The Mire
Glass Cathedrals
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As any metalhead will tell you, one of the eminently satisfying things about being a metalhead is discovering an excellent band that no one else has heard. For me, one of those bands was The Mire. Those who were fortunate enough to hear the band’s Volume II EP from 2010 were treated with a surprisingly competent album of heavy hardcore/sludge and harmonized clean vocals. This album, their first full-length, solidifies what the band previously demonstrated to be a unique, emotional take on the genre.

The album opens with the toll of bells, commencing of the funeral of hope. The strongest standout feature is the vocals, which provide standard hardcore yells, some gang shouts, but also beautifully layered, textured harmonies. Mare did this sort of thing too, but The Mire handles it so much better. Over the course of the album, this becomes a trademark, but The Mire is more than a one-trick pony. The band provides a solid mixture of post-hardcore/sludge that pays tribute to Isis and Neurosis without coming off as contrived, with some subtle mathy/progressive precision and syncopation, reminiscent of early Intronaut or (vaguely) Meshuggah.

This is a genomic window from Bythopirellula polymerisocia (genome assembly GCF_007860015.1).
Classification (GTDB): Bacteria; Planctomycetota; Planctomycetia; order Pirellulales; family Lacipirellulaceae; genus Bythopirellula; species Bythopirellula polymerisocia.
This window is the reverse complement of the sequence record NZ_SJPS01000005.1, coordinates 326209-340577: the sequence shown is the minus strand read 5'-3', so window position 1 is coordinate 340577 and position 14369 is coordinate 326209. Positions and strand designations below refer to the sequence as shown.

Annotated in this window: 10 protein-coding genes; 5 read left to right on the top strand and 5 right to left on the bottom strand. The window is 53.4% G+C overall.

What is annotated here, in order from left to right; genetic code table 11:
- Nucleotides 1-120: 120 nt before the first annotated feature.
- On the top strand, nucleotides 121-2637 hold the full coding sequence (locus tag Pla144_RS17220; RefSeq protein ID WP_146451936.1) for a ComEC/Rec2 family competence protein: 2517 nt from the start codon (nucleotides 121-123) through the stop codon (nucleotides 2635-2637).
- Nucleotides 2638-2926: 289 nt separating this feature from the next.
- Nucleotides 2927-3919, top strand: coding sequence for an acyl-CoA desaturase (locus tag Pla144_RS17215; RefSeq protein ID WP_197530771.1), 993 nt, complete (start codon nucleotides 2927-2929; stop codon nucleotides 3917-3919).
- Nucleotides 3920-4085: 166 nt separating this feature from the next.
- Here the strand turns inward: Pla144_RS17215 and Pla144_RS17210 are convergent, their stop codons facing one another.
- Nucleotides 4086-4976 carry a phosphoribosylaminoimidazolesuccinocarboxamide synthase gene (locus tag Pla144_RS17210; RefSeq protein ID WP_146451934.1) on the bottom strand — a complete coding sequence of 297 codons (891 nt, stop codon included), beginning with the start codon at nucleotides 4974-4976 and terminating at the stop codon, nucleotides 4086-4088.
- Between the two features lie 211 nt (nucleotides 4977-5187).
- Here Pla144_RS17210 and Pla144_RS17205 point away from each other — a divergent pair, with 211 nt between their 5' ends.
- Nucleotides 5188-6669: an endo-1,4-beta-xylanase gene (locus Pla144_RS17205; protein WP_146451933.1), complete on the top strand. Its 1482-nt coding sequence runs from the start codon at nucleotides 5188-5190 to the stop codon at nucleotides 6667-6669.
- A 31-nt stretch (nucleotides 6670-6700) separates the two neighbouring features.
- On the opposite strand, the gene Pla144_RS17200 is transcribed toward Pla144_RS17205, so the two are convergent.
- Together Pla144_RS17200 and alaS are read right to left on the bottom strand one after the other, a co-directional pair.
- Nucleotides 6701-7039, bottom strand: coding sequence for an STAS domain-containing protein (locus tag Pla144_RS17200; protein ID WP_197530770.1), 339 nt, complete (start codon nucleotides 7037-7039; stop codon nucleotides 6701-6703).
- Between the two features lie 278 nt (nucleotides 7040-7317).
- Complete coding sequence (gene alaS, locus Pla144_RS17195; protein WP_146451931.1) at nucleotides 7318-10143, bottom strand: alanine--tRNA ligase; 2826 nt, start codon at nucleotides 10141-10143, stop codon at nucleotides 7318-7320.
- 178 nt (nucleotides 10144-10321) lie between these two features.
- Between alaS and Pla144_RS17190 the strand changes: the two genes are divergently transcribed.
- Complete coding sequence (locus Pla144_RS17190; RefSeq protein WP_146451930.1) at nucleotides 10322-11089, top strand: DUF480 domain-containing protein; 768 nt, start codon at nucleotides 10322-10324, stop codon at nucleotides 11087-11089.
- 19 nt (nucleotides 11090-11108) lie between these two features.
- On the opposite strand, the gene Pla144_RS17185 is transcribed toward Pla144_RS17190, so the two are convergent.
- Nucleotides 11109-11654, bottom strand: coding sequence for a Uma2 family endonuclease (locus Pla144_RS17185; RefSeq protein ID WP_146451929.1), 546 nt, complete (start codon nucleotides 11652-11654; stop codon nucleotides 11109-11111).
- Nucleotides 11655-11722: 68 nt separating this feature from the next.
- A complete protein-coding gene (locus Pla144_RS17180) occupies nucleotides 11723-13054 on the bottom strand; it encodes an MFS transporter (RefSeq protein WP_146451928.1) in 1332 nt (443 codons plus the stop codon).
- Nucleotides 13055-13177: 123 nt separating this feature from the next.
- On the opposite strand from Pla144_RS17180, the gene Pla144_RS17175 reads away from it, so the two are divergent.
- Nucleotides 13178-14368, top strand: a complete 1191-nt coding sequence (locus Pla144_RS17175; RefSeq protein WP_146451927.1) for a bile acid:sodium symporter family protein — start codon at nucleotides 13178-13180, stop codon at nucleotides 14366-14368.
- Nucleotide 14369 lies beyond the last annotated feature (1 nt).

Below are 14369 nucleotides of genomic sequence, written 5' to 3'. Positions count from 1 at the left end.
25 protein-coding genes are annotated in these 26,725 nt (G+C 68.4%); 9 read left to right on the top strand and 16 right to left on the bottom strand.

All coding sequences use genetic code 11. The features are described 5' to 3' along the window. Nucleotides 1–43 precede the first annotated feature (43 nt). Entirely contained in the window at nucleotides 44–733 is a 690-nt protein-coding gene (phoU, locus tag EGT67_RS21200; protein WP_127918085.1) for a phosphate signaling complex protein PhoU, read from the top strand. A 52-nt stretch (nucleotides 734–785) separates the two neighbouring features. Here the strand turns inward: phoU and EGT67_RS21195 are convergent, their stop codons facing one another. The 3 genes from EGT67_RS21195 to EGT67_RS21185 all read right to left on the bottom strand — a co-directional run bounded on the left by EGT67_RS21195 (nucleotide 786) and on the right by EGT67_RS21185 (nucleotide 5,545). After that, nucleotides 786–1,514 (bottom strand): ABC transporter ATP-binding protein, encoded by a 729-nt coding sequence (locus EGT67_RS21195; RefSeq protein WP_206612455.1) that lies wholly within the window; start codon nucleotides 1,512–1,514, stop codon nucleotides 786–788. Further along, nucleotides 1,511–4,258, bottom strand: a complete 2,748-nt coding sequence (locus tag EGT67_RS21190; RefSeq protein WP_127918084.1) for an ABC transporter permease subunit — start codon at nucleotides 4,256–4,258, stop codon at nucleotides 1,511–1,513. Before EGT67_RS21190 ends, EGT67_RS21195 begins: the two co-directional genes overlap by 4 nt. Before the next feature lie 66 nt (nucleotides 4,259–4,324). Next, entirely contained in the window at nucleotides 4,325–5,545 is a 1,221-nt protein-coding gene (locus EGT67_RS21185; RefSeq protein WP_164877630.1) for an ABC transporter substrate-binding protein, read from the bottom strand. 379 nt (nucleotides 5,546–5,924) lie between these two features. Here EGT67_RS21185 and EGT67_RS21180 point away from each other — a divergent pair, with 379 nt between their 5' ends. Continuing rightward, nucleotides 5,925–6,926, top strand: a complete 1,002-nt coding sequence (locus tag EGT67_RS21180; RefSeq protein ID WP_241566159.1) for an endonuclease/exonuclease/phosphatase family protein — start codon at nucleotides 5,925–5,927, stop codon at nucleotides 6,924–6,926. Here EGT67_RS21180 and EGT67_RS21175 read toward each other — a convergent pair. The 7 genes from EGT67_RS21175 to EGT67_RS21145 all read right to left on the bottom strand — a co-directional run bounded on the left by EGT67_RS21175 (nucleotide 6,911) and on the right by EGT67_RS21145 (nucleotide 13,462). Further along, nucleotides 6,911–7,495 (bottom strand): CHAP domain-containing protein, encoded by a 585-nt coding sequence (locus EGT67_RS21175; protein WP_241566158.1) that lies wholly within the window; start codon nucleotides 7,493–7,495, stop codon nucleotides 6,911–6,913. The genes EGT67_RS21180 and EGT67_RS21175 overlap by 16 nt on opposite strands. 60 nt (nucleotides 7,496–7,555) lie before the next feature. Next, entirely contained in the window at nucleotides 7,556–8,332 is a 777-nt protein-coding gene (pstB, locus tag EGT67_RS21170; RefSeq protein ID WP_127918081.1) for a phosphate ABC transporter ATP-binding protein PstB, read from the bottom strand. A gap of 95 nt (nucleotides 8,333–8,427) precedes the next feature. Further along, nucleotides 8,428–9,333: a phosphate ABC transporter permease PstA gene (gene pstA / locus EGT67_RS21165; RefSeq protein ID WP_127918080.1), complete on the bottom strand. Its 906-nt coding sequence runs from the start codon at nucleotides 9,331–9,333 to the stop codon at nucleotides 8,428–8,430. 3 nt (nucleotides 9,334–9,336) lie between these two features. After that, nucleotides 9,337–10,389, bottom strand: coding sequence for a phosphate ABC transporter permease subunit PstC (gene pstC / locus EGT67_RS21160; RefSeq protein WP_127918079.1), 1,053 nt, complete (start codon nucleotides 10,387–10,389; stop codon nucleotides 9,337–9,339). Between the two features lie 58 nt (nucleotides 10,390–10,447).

The album splits neatly into two parts. Halfway through, the title track provides a quiet, still center around which the album turns. Not since Ulver‘s “Eos” have I heard a band evoke such power with simplicity. The softly melding chords and the repetitious use of simile–comparing hopes, dreams, the world, and your heart, all in turn, to a glass cathedral–is meditative and heartbreaking, a truly luminous moment.

The album steps resignedly back into the barrage of doom. Broken by the weight of these desolate revelations, the band churns out a final trio of dirges. There is more than just heaviness going on here. This is tragedy: the desolate end to a fruitless search for redemption.

In a year that’s sure to be dominated at least in part by powerful sludge releases (Lord Mantis, Coffinworm, and Thou to name a few), this album makes it easy to root for the little guy. This release should spell the end of The Mire‘s status as an unsigned and relatively unknown band. A rare and phenomenal album.

[Visit the band's website]
Written by J. D. Anderson
June 3rd, 2014

Comments

  1. Commented by: Jesse Wolf

    fuck ya. i reviewed there last ep. i will be jamming this soon.


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